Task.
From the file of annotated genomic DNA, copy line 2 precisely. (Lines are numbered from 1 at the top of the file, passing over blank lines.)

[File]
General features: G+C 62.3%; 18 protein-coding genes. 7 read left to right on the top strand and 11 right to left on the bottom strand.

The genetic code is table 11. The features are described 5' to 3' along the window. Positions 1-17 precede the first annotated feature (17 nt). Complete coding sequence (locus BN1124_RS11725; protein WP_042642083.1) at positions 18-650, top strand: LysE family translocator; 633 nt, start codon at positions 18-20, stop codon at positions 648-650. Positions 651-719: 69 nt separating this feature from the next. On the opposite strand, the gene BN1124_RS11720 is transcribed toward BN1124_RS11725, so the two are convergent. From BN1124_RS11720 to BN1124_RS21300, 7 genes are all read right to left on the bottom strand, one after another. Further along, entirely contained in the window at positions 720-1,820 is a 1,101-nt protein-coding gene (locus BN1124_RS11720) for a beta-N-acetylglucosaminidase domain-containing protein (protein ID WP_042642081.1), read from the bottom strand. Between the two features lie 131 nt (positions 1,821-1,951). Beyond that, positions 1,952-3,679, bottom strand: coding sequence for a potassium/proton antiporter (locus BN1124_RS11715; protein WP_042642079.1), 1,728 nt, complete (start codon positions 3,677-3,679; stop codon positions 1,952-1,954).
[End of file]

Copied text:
The genetic code is table 11. The features are described 5' to 3' along the window. Positions 1-17 precede the first annotated feature (17 nt). Complete coding sequence (locus BN1124_RS11725; protein WP_042642083.1) at positions 18-650, top strand: LysE family translocator; 633 nt, start codon at positions 18-20, stop codon at positions 648-650. Positions 651-719: 69 nt separating this feature from the next. On the opposite strand, the gene BN1124_RS11720 is transcribed toward BN1124_RS11725, so the two are convergent. From BN1124_RS11720 to BN1124_RS21300, 7 genes are all read right to left on the bottom strand, one after another. Further along, entirely contained in the window at positions 720-1,820 is a 1,101-nt protein-coding gene (locus BN1124_RS11720) for a beta-N-acetylglucosaminidase domain-containing protein (protein ID WP_042642081.1), read from the bottom strand. Between the two features lie 131 nt (positions 1,821-1,951). Beyond that, positions 1,952-3,679, bottom strand: coding sequence for a potassium/proton antiporter (locus BN1124_RS11715; protein WP_042642079.1), 1,728 nt, complete (start codon positions 3,677-3,679; stop codon positions 1,952-1,954).